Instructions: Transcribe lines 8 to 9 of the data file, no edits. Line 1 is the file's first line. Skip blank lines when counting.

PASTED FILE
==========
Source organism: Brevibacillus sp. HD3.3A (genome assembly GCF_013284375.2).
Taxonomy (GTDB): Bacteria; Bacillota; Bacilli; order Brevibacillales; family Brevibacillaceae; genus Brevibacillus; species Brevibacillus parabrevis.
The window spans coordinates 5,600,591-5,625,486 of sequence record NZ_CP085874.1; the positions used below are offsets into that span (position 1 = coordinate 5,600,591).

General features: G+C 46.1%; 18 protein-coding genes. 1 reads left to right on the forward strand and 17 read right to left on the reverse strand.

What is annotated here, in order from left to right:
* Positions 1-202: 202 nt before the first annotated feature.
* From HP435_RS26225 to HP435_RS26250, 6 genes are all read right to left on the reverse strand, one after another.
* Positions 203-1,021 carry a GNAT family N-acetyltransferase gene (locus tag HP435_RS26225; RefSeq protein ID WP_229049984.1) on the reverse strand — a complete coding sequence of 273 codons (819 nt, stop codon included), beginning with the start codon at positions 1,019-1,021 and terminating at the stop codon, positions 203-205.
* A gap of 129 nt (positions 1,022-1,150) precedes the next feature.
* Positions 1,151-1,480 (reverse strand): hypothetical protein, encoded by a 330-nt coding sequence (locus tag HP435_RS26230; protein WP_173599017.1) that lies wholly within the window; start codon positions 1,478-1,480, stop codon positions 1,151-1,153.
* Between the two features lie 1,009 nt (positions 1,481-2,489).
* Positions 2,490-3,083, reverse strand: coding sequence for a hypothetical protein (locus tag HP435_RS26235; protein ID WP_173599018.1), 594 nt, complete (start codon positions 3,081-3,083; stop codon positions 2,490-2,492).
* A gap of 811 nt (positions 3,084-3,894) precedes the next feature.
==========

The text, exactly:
* Positions 203-1,021 carry a GNAT family N-acetyltransferase gene (locus tag HP435_RS26225; RefSeq protein ID WP_229049984.1) on the reverse strand — a complete coding sequence of 273 codons (819 nt, stop codon included), beginning with the start codon at positions 1,019-1,021 and terminating at the stop codon, positions 203-205.
* A gap of 129 nt (positions 1,022-1,150) precedes the next feature.